At the height of World War II, the KDPI joined forces with Soviet elements to establish the Republic of Mahabad in 1946, and while Moscow’s efforts to establish a Kurdish state in Western Iran failed, Tehran proved merciless. In the 1960s and again during the 1979 rebellion and subsequent KDPI insurgency, Iran hunted down Kurdish tribal units, and literally wiped out entire villages from the map.

In 1979 alone, an estimated 30,000 Kurds were killed, as the Islamic Republic consolidated its hold over the entire country. Tehran formally abolished the KDPI in 1996, though another Kurdish organization emerged by early 2004, the Party of Free Life of Kurdistan (Partiya Jiyana Azad a Kurdistanê or PJAK).

Nearly four decades ago, and as a young graduate student sharing a meal with President Ronald Reagan’s Special Envoy to the Middle East, Ambassador Philip Habib, I was shocked to hear the diplomat declare that there would never be an independent Kurdistan. Secretary Kerry may share that view as well although the vetoes that mattered were those of Turkey and Iran, two major regional actors that will need to concede territory to any independent Kurdistan. The Kurds have a de facto state in Iraq, of course, but they are a long way off to persuade their natural neighbors to accept their presence.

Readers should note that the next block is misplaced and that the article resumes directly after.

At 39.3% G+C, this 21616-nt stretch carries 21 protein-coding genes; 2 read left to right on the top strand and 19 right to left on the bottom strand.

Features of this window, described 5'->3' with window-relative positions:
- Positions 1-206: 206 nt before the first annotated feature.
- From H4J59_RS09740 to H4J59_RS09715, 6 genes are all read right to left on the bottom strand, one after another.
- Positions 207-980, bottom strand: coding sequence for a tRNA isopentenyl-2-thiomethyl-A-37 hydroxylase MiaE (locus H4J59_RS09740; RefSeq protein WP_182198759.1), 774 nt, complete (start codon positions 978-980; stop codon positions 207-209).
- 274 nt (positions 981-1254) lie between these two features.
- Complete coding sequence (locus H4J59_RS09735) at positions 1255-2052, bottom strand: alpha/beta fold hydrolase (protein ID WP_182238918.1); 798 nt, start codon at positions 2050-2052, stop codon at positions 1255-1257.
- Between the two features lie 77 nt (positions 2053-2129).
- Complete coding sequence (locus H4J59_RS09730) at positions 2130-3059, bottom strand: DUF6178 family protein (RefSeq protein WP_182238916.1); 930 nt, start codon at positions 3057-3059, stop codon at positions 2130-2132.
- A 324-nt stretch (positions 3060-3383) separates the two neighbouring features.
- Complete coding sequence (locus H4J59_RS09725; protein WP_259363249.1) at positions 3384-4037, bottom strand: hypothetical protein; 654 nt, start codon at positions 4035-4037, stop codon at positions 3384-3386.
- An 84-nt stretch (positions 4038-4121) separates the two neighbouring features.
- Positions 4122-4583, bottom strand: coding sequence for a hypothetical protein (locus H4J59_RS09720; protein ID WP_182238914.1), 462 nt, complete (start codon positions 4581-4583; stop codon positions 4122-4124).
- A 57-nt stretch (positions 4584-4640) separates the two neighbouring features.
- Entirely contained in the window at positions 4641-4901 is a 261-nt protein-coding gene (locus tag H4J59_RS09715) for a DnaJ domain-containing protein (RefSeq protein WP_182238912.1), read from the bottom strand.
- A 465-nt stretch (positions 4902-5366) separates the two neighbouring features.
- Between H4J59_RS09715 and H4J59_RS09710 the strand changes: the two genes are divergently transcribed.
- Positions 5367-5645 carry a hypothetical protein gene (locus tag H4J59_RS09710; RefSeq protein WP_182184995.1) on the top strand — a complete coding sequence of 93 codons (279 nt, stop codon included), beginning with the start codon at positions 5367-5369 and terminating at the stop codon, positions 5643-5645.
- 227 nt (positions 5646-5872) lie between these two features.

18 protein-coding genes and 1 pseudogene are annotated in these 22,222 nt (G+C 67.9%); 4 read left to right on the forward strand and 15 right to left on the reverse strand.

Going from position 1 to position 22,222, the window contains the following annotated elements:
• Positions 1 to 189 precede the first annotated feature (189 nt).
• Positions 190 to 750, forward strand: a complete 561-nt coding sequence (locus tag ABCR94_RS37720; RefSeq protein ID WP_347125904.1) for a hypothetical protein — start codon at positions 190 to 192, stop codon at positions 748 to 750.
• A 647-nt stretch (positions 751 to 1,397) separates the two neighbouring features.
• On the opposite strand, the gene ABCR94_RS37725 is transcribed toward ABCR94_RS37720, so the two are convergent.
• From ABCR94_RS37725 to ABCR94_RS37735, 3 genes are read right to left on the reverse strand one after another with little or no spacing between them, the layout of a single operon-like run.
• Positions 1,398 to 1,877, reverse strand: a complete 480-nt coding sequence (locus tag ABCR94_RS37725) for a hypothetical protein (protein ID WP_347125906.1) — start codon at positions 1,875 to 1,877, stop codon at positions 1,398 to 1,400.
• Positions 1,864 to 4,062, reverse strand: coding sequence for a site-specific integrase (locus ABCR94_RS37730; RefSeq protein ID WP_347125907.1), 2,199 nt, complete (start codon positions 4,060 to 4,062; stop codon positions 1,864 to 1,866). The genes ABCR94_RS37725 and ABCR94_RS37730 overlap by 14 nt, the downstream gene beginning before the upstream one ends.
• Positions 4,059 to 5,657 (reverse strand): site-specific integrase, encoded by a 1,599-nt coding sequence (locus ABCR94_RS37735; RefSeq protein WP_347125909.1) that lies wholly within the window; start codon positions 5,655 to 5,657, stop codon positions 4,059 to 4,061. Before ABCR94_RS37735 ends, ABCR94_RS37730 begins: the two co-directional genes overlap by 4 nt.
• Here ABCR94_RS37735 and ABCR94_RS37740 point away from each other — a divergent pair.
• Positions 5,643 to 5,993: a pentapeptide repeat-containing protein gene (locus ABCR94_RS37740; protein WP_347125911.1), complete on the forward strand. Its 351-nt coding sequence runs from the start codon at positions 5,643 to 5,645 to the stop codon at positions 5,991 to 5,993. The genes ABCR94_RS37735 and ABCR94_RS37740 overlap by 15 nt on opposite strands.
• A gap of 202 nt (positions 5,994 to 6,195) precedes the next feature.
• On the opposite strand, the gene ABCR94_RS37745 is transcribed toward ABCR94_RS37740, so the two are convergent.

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Dr. Joseph A. Kéchichian is an American scholar, historian and political scientist specializing on the Persian Gulf region, focusing in the domestic and regional concerns of Bahrain, Iran, Iraq, Kuwait, Oman, Qatar, Saudi Arabia, the United Arab Emirates, and Yemen. He was previously a senior researcher at the RAND Corporation and is now a Senior Fellow at the King Faisal Center for Research & Islamic Studies in Riyadh, Saudi Arabia, and an author specializing in the Arabian/Persian Gulf region. His latest book is Legal and Political Reforms in Sa‘udi Arabia, published by Routledge (2013).